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SATELLITE RETURN-PATH SYSTEMS

CABLES AND RADIO RETURN PATHS


PRESENTED BY OYIBO, ALEWO MICHAEL AMUZU-QUAIDOO, ISHMAEL

Cable Television Description


Cable television is a system of providing television programs to consumers via radio frequency (RF) signals transmitted to televisions through coaxial cables or optical fibers that connects subscriber's property

Introduction
When interactivity is implemented over the

network, a Return Path is required. Most cable operators choose a Set-Top box (popularly called a decoder ) with integrated cable modem with an Ethernet (utp), or powerline connection to the settop box.

What is a Return Path?


A communications connection that carries signals from

the subscriber back to the operator.

Example

The set-top box (STB) accepts commands from the user (often via the use of remote devices such as a remote control) and transmits these commands back to the network operator through some sort of

Return Path
or back channel

Cable TV return path contd.


The return path signal, which typically ranges

from 5 to 42 MHz, originates in the home and flows through the fiber plant toward the headend.

Cable TV Return Path System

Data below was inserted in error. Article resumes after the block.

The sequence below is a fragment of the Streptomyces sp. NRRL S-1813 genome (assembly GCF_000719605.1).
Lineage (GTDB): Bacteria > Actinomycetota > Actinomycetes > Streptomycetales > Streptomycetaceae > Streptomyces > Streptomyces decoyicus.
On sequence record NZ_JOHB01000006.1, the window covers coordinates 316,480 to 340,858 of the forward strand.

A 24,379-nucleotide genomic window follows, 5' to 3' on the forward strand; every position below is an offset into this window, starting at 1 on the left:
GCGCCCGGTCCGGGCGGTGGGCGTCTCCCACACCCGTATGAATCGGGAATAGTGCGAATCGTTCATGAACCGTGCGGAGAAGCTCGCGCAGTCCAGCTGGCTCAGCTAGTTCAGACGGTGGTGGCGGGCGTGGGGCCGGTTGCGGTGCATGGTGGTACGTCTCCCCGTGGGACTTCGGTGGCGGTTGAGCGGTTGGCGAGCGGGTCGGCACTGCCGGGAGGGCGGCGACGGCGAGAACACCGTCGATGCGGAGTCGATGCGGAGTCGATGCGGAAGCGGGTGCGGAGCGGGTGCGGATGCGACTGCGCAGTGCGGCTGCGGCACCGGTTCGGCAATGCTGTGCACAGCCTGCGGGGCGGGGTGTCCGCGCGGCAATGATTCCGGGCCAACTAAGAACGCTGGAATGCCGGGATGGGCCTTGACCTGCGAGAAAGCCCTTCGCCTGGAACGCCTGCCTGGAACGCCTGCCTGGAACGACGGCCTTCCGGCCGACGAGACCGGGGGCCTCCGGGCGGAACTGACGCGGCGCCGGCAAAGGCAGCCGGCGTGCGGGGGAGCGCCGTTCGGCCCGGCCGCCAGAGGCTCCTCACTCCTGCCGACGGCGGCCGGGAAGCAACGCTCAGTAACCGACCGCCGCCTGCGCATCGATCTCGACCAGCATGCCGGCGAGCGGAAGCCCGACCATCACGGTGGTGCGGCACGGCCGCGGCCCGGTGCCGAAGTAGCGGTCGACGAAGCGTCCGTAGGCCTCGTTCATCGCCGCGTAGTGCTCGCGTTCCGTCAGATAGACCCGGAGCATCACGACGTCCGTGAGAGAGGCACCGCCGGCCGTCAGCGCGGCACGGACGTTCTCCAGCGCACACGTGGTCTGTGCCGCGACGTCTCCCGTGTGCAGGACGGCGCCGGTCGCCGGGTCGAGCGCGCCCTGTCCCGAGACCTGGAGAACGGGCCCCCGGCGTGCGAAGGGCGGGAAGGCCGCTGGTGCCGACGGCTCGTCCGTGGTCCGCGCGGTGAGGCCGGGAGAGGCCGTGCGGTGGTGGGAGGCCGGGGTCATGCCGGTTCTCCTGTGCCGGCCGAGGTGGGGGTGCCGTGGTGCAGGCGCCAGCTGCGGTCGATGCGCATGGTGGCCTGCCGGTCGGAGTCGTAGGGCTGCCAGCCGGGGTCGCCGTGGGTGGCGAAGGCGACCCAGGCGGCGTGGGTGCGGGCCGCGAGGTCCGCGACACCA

Cable television signals use only a portion of the bandwidth available over coaxial lines.

This leaves plenty of space available for other digital services such as cable internet, cable telephony and wireless services, using both unlicensed and licensed spectrum.

Contd.
The Return Path is achieved over coaxial cable by using

Cable Modems built into the Set-Top box to convert the network data into a type of digital signal that can be transferred over coaxial cable. The existing standards for Cable TV are DVB-C (cable) DVB-C2 DOCSIS (Data Over Cable Service Interface Specification)

Typical Schematic Diagram of an HFC Network for CableTV

CableTV Network with Return Path

Radio Return Paths (DVB-RCT)


DVB-RCT (Return Channel Terrestrial) is the response

that offers a wireless interaction channel for Interactive Digital Terrestrial Television, even in the congested UHF/VHF band. This standard incorporates Multiple Access OFDM.
DVB-RCT does not require access to spectrum on a

primary basis, the system has been designed to use any gaps or under-utilised spectrum anywhere without interfering with the primary analogue and digital broadcasting services

Multiple Access OFDM included in the DVB-RCT specification Provides the following characteristics: Turbo Codes or Concatenated Codes Time Interleaving Band Segmentation (from 1 MHz slot up) Dynamically Assigned Adaptive Modulation Power Ranging to reduce interference

Schematic Diagram for DVB-RCT

Return Path Services


Return Path over the network is for example used in applications such as Voting, Video on Demand, Pay-per-view, Shopping on TV, and Web browsing on TV.

References
http://www.fiber-

optics.info/articles/return_path_management_design_an d_usage Sosinsky, B. (2009). Network Bible (First Edit., p. 916). Indiana: Wiley Publishing, INC. Cable Europe Labs. (2009). Cable Network Handbook ; (4th Editio., p. 27). Brussels: Cable Europe Labs. Samaraweera, N. K. G. (2010). Return Link Optimization for Internet Service Provision Using DVB-S Networks. Retrieved May 15, 2012, from www.ndsuk.com